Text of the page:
An introduction to the fundamentals of computer and electronic music. The music and sound programming language ChucK, developed here at Princeton, will be used in conjunction with Max/MSP, another digital audio language, to study procedural programming, digital signal processing and synthesis, networking, and human-computer interfacing.

MUS 340: Advanced Concepts in Jazz Improvisation: Creating Fresh Vocabulary

This course will help students to develop new approaches as an improviser via transcribing solos of various jazz icons and analyzing their melodic, harmonic, and rhythmic content. We will also implement analytical tools from modern classical music (not typical used in jazz) and discuss how these techniques can be reverse-engineered to create fresh ideas and new modalities in how we organize improvisational scenarios. We will also be engaged by classroom visits of contemporary jazz luminaries who will discuss their unique approaches to improvisation.

MUS 345: Songs and Songwriting

This class will explore the art, craft, mystery and magic of writing songs. We will focus primarily on musical aspects of song writing including the marriage of words and music. We will seek insights from a wide selection of music ranging from popular songs to opera arias to unclassifiable outliers. We will establish a regular working rhythm and mutual interdependence of listening, analyzing, and creating with the ultimate goal being to write better songs.

MUS 204: Musical Instruments, Sound, Perception, and Creativity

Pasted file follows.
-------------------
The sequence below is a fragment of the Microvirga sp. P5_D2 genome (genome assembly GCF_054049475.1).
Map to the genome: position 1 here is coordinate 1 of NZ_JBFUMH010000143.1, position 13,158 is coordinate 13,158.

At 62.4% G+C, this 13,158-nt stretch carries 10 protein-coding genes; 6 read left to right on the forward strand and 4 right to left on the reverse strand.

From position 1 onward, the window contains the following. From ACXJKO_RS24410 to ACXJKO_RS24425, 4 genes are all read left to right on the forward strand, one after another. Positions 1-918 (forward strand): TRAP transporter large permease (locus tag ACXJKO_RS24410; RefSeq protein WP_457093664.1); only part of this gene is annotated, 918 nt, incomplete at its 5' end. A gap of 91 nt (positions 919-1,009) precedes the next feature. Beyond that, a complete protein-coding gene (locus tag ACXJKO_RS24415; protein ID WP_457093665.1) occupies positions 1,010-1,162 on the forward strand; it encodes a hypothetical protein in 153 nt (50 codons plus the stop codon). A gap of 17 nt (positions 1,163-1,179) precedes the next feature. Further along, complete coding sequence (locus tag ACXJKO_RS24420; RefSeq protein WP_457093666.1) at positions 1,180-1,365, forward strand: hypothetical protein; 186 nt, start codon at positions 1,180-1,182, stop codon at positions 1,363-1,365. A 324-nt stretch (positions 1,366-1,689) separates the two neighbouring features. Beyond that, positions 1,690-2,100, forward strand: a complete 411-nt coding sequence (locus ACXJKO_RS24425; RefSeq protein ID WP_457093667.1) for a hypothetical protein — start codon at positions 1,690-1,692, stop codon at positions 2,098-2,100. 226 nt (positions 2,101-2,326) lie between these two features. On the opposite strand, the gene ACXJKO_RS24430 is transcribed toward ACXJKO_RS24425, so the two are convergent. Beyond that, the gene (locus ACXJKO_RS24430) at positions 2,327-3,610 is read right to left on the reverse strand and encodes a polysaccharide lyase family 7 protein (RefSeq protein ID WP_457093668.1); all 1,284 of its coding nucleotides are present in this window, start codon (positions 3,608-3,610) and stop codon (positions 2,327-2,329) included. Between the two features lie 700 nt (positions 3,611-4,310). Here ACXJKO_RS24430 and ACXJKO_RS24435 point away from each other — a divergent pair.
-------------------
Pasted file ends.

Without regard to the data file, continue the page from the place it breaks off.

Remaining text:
Musical instruments reside at the intersection of varied topics: sound, perception, embodiment, music theory, social values, and more; how has their design influenced the development of music and how might they be reinvented to spur new ideas? We will explore these questions through readings, listening, analysis, labs, and composition. Specific topics include: harmony and the keyboard; tuning and temperament; preparing the piano, digital and analog. More generally, we will consider the productive tension between qualitative and quantitative understandings of musical concepts.

MUS 103: Introduction to Western Music

MUS 103 is an introduction to Western music, involving works from around 1200 to the present. The course explains the basic elements of Western music — rhythm, pitch, melody, harmony, form — and historically significant styles and genres of composition. The course includes lectures on the symphony, ballet, and opera.

MUS 105: Music Theory through Performance and Composition

MUS 105 is an introduction to music theory concentrating on harmony but also examining rhythm, melody and timbre. Though its focus will principally be on functional tonality, as it manifests itself in the common-practice period of classical music, we will also examine modal music and tonal/modal harmony in other musics such as rock and folk, and there will be a unit on African Rhythm. After a review of the rudiments, we will proceed to examining harmonic function, voice-leading, form and model composition. The course is designed to help you develop your understanding of music, analyze existing musical works, and compose your own.